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congregational form of church government. In the prosecution of his studies, he very soon began to doubt the validity of presbyterian ordination, avowed his perfect conversion to episcopacy, and declared that he could find no way of reconciling his conscience, while he neglected the practices of the ancient church. He accordingly took an affectionate farewel of his people at West-Haven, and proceeded to Boston, in company with Messrs. Cutler and Brown, the former president, and the latter tutor, of New-Haven college ; both of whom had also been converted to episcopacy, proposing to embark for England to obtain holy orders in the church, where they arrived on the 15th of December, 1722 ; whence they immediately proceeded to London, and were politely received by Dr. Robinson, the bishop of London, and the society for propagating the gospel. Mr. Cutler was ordained to take charge of the new church in Boston, and Mr. Johnson to take care of the church at Stratford in Connecticut. The former also received from the colleges of Oxford and Cambridge the honours of a degree of Dr. in divinity, and Mr. Johnson of master of arts. Having taken leave of their friends, they embarked for America in July, 1723, and Mr. Johnson arrived at Stratford to take charge of his little flock, consisting of about twenty families, by whom he was joyfully received. Mr. Johnson's conversion to the episcopal church ; the particular books which he read, which assisted to promote that conversion ; the commotion that in consequence was excited in the colony of Connecticut; the conference with the trustees of the college, and Govornour Saltonstall, &c, &c. are all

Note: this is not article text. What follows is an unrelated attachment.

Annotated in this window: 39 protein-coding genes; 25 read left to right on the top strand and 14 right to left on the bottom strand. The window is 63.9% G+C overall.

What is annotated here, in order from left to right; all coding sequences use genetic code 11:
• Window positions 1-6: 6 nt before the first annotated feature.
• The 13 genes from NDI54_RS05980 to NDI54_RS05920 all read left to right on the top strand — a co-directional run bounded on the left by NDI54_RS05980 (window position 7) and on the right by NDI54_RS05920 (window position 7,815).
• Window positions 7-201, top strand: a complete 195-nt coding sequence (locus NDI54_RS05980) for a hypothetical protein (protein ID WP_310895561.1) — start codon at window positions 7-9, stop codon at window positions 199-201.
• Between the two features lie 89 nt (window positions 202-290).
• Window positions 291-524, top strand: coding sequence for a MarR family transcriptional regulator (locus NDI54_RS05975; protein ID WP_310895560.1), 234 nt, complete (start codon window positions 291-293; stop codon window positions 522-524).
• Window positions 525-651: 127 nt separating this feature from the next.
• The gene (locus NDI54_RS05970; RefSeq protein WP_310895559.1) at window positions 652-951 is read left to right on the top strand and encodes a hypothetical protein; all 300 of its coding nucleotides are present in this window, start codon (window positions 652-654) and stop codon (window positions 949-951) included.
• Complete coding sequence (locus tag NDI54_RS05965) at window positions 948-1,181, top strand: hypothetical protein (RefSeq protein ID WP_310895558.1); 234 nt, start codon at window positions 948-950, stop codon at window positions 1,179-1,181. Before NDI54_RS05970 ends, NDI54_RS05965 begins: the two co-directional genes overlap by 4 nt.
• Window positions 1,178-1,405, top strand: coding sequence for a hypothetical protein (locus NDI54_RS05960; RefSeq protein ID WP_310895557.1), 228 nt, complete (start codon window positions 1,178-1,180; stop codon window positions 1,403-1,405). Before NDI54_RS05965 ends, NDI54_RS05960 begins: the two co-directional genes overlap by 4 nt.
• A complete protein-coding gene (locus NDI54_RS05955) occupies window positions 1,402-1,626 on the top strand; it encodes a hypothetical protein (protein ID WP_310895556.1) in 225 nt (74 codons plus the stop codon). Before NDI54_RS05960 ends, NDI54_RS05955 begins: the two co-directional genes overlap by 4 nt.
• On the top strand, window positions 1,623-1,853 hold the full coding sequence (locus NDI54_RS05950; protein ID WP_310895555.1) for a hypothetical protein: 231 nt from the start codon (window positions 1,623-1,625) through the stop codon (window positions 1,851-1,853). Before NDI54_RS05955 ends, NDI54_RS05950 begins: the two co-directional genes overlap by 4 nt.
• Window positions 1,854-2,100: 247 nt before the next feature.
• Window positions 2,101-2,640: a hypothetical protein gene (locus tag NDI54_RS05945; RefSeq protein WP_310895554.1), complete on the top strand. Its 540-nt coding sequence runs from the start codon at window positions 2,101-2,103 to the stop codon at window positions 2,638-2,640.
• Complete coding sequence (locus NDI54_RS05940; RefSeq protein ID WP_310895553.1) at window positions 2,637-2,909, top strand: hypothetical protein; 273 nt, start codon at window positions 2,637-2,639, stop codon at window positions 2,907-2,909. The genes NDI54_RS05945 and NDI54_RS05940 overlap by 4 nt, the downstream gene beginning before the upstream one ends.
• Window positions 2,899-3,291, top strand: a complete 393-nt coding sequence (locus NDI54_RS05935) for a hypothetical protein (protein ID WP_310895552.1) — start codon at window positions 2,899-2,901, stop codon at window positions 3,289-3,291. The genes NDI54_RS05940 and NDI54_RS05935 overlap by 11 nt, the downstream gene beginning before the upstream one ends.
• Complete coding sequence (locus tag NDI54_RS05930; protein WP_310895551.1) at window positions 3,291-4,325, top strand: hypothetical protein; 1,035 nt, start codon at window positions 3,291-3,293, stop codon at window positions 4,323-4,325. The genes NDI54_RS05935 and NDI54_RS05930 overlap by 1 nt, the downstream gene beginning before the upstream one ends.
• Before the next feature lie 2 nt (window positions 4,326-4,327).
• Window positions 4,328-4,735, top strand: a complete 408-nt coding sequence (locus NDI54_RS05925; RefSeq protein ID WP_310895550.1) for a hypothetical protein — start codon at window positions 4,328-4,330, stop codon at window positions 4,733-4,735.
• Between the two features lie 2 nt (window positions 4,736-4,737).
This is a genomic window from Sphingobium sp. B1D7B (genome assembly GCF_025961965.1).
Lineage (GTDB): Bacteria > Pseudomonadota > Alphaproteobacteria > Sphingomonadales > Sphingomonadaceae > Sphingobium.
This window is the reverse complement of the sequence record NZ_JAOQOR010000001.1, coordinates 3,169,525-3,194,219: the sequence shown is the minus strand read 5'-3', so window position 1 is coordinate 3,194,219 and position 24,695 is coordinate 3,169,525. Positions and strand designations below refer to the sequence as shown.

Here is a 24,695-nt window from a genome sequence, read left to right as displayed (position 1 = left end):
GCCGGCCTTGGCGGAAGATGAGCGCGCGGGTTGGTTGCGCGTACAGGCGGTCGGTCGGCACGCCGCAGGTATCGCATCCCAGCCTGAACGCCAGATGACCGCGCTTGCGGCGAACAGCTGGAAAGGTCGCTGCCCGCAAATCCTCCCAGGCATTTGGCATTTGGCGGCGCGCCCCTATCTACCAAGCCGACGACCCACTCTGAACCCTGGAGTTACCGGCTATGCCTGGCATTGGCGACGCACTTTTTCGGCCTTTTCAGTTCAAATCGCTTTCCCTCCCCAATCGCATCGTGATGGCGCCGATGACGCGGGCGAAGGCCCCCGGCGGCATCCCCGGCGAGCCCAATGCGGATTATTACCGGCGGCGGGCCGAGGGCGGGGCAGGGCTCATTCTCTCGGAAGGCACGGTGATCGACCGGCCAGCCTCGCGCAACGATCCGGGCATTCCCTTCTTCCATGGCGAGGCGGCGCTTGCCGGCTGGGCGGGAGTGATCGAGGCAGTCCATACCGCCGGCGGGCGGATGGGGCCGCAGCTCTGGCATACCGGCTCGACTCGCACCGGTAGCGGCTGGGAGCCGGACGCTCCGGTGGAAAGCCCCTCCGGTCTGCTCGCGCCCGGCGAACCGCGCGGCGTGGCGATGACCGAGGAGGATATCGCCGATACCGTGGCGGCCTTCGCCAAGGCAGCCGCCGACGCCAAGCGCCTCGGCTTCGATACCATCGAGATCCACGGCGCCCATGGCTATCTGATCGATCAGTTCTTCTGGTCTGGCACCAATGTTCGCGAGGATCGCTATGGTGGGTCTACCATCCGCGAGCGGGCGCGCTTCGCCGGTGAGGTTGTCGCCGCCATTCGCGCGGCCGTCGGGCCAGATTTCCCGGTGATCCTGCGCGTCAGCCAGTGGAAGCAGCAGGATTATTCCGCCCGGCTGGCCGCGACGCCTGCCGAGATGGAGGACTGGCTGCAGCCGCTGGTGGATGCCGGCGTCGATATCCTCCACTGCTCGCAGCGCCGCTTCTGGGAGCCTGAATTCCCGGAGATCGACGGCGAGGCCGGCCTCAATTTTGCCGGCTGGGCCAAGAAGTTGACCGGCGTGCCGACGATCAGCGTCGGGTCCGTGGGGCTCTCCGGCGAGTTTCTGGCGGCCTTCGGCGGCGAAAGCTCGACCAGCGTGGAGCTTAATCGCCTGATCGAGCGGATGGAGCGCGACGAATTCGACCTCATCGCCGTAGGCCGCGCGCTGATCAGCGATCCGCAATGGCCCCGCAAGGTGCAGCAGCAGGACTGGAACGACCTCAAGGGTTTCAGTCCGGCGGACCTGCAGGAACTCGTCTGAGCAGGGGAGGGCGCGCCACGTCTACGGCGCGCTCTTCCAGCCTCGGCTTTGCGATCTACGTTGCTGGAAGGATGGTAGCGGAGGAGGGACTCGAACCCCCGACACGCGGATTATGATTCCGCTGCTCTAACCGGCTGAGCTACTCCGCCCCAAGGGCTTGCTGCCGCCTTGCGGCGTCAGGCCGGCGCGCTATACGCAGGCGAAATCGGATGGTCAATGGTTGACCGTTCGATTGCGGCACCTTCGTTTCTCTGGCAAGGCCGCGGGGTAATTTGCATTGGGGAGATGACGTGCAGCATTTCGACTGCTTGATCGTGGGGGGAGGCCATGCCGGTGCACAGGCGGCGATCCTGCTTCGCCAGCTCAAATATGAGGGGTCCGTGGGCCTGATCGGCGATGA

amply detailed by Dr. Chandler, and include many traits, which must afford interest and amusement to the lovers of ecclesiastical history. In the month of February, 1729, Dr. Berkeley, then dean of Derry in Ireland, arrived in America, and resided two years and an half in Rhode-Island. “As his coming to America, (says Dr. Chandler) had an important effect upon the religion and learning of the country ; and as Dr. Johnson always considered the period in which bishop Berkeley resided in this country as one of the most interesting periods of his life, it may not be amiss to give a more particular account of that extraordinary person, and of the business that brought him hither, than has probably been laid before the Mmerican reader in one view.” On comparing the sketch of the life of Bishop Berkeley in the work before us, with the life in Dr. Aikin's general biography, we find it to be generally correct, though the latter is more full and satisfactory; but wherever we are made acquainted with the life of this celebrated gentleman and scholar, we are most profoundly impressed with the highest admiration of the disinterestedness of his character, of his learning, his christian charity,his discernment, and patriotism. At the period of Mr. Johnson's conversion to episcopacy, the church of England had scarcely any existence in Connecticut.There were thirty families at Stratford, chiefly from England, under the care of Mr. Pigot, the intimate friend of Dr. Johnson, and who no doubt was very instrumental in producing his conversion. Mr. Johnson, while minister at Stratford, frequently made excursions into the neighboring towns, and preached with peculiar success ; the episcopal church making very visible progress in Connecticut ; and in the year 1736, upon inquiry, there were found to be no less than seven hundred families in the colony. Great acquisitions were afterwards made to the church by the wild enthusiasm introduced by Mr. Whitfield, and propagated by his followers. Mr. Johnson published tracts, in defence of the church, which involved him in much controversy, particularly with Mr. Dickenson of Elizabethtown, in New-Jersey, and Mr. Foxcroft of Boston. These controversies reach down to 1736, and are detailed at much length by Dr. Chandler. These publications were much approved of in England, and obtained, for Mr. Johnson, in 1743, from the university of a degree of Doctor in divinity. Dr. Johnson had two sons, who were educated at Yale college, for whom he composed a compendium of logick, including metaphysicks, and another of ethicks, for their better instruction in these studies ; which were printed together, in an octavo volume by Dr. Franklin, for the use of the college in that city, then about to be erected, and of which Mr. Franklin was one of the most active promoters. In 1754 the trustees of NewYork college unanimously elected Dr. Johnson president, who accepted, but with great reluctance. For the history of the establishment of the college, in the city of NewYork, whose charter was granted in October, 1754 ; the violent opposition which arose among the trustees, respecting what denomination of christians should predominate in the government and immediate direction of the college; the violent clamour in consequence